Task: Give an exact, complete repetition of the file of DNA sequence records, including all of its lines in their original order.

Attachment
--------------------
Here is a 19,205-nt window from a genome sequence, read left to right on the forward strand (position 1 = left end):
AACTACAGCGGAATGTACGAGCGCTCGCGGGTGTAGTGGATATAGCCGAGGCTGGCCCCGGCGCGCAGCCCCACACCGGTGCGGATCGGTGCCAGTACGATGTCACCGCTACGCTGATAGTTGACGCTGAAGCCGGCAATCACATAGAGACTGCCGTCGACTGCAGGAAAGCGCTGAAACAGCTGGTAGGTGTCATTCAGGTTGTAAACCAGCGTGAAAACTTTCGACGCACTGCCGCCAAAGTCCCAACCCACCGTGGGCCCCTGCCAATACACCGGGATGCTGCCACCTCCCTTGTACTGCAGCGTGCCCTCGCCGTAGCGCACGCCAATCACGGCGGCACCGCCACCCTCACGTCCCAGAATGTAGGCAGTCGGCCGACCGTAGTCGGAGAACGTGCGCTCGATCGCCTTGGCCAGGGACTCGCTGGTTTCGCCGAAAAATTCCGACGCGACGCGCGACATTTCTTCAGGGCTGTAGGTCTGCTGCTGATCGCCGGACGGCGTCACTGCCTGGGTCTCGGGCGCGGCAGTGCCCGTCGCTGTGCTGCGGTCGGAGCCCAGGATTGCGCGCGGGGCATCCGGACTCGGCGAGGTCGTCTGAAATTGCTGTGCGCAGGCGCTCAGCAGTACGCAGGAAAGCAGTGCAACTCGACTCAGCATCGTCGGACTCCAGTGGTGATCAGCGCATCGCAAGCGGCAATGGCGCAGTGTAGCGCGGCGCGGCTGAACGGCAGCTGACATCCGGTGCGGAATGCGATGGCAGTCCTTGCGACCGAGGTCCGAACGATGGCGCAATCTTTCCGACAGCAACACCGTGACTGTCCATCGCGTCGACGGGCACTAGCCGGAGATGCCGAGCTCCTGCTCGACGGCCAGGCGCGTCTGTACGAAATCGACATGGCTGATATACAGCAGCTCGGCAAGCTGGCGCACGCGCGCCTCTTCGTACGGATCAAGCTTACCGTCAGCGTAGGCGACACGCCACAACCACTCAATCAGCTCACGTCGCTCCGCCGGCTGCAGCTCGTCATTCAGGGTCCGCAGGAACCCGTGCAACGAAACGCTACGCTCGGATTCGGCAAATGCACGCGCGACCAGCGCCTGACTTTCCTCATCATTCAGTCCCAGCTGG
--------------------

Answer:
Here is a 19,205-nt window from a genome sequence, read left to right on the forward strand (position 1 = left end):
AACTACAGCGGAATGTACGAGCGCTCGCGGGTGTAGTGGATATAGCCGAGGCTGGCCCCGGCGCGCAGCCCCACACCGGTGCGGATCGGTGCCAGTACGATGTCACCGCTACGCTGATAGTTGACGCTGAAGCCGGCAATCACATAGAGACTGCCGTCGACTGCAGGAAAGCGCTGAAACAGCTGGTAGGTGTCATTCAGGTTGTAAACCAGCGTGAAAACTTTCGACGCACTGCCGCCAAAGTCCCAACCCACCGTGGGCCCCTGCCAATACACCGGGATGCTGCCACCTCCCTTGTACTGCAGCGTGCCCTCGCCGTAGCGCACGCCAATCACGGCGGCACCGCCACCCTCACGTCCCAGAATGTAGGCAGTCGGCCGACCGTAGTCGGAGAACGTGCGCTCGATCGCCTTGGCCAGGGACTCGCTGGTTTCGCCGAAAAATTCCGACGCGACGCGCGACATTTCTTCAGGGCTGTAGGTCTGCTGCTGATCGCCGGACGGCGTCACTGCCTGGGTCTCGGGCGCGGCAGTGCCCGTCGCTGTGCTGCGGTCGGAGCCCAGGATTGCGCGCGGGGCATCCGGACTCGGCGAGGTCGTCTGAAATTGCTGTGCGCAGGCGCTCAGCAGTACGCAGGAAAGCAGTGCAACTCGACTCAGCATCGTCGGACTCCAGTGGTGATCAGCGCATCGCAAGCGGCAATGGCGCAGTGTAGCGCGGCGCGGCTGAACGGCAGCTGACATCCGGTGCGGAATGCGATGGCAGTCCTTGCGACCGAGGTCCGAACGATGGCGCAATCTTTCCGACAGCAACACCGTGACTGTCCATCGCGTCGACGGGCACTAGCCGGAGATGCCGAGCTCCTGCTCGACGGCCAGGCGCGTCTGTACGAAATCGACATGGCTGATATACAGCAGCTCGGCAAGCTGGCGCACGCGCGCCTCTTCGTACGGATCAAGCTTACCGTCAGCGTAGGCGACACGCCACAACCACTCAATCAGCTCACGTCGCTCCGCCGGCTGCAGCTCGTCATTCAGGGTCCGCAGGAACCCGTGCAACGAAACGCTACGCTCGGATTCGGCAAATGCACGCGCGACCAGCGCCTGACTTTCCTCATCATTCAGTCCCAGCTGG